So we will call these additions to our on-line Deacon articles . . . "Musings"
Jacob, grandson of Abraham, was on his way from his father's living place to the residence of his uncle to find a woman who would become his wife. Jacob was a bit of a con man, having finagled his elder twin, Esau, out of his birthright and his inheritance. It was getting dark and Jacob prepared to sleep. He used a rock as a pillow and slept. And he dreamed. In this dream Jacob encountered a ladder, angels and the LORD, God of Abraham, his grandfather, the God of Isaac, his father. He awoke and said:
"Truly YHWH is in this place and I never knew it! " And Jacob was afraid. Despite the Lord's assurances "I am with you and will keep you safe," Jacob was afraid, but not too afraid to try to bargain with the Almighty.
Yes, Jacob presented five conditions to the LORD. If, if, if, if, if then he, Jacob, would accept YHWH as his God.
Jacob's five ifs included: a safe journey, sufficient food, clothes to wear, YHWH's company during his trip. About forty centuries ago Jacob's requests are similar to those of the present day. How dull and boring humanity must be to the Almighty One!
"Truly YHWH is in this place and I never knew it!" "How awesome is this place! This is the house of God. A gate of heaven."
A momentary encounter with the Transcendent Almighty One...what could have been a life changing experience...and what does Jacob do? He dedicates a rock and pours oil over it. And continues on his journey.
He participates in a comfort ritual, and goes on his way.
FROM GENESIS 28:10-22
SEPTEMBER 14TH IN STEPHEN'S HALL
9:45 TO 10:30 AM
(Bring your own refreshments)
Last week it struck me once again that religion matters in these parts. The Post and Courier (July 8th and 9th ) ran two editions with news of the permission granted to all clergy in the Episcopal Church in South Carolina to perform same-sex blessings (as well as reports on the court issues). The Episcopal Church is a modern marvel as it continues to lead the way for religious denominations in the 21st century.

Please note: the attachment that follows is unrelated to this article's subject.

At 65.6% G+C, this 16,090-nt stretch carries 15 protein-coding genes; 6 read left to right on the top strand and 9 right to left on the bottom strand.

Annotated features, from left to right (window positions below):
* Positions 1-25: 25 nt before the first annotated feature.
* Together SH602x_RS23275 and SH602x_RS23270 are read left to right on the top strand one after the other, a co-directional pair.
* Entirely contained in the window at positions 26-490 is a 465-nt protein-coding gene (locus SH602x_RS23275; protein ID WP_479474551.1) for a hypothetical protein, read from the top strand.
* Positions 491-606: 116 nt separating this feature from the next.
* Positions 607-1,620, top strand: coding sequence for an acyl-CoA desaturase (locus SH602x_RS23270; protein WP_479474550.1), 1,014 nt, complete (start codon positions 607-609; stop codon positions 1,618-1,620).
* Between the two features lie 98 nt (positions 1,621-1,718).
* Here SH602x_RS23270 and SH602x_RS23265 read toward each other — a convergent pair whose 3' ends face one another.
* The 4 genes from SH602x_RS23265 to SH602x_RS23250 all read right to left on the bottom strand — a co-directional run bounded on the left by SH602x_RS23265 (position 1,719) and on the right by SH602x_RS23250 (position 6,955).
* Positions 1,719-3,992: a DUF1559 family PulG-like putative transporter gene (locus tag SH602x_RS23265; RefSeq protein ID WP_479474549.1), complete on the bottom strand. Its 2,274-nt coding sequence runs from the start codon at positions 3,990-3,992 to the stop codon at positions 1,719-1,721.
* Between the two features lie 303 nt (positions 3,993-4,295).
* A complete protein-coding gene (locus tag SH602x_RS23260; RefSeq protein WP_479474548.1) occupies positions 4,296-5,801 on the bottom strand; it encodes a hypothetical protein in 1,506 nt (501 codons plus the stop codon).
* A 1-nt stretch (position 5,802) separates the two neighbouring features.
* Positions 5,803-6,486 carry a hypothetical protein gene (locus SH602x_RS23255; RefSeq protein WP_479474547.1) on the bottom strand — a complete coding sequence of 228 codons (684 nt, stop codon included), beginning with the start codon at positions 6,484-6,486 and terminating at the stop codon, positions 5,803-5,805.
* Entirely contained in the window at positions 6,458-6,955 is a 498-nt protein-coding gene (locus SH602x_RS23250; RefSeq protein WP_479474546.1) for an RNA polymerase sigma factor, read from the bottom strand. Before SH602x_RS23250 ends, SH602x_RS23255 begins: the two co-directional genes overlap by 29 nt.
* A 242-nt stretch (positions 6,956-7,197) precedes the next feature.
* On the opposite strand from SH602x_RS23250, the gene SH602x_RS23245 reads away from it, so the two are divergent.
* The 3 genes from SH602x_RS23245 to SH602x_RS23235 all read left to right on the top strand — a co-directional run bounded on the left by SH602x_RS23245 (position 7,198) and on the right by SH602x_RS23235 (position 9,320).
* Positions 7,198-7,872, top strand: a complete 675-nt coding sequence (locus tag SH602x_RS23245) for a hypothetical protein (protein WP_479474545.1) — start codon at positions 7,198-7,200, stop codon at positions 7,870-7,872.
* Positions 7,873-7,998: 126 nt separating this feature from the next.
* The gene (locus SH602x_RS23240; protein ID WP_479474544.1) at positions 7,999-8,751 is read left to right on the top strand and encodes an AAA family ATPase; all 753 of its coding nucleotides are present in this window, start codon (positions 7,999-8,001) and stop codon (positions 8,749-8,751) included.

Knowing more about our Episcopal traditions is what Inquirer's Sessions are all about. Either as an adult or an adolescent, we all need to know where we have come from and where we might be going in the future as a denomination. Inquirer's Sessions are not just about Confirmation and Reception into the Episcopal Church. They are geared toward helping "old-timers" and "newcomers" to understand where we as a church position ourselves on a variety of topics.
Over the years I've been asked questions that have intrigued me and caused me to re-think my own positions. For example this question:
"When I take Communion, am I really to believe that I am consuming the Body and Blood of Jesus, or is this mostly a symbolic act?"
Another question with real importance:
"We all stand to affirm our faith according to the Nicene Creed almost all the time. Is that the only statement of faith in the Episcopal Church and, while I'm saying it, do I actually have to believe what I'm saying?"
Are we a church of "seekers" or basically expect that everyone be a "believer?" Do we check our intellect at the door, or are we allowed to think both broadly and deeply?"
And finally, "what is the Anglican Communion, really . . . and how do we relate to it from where we worship?"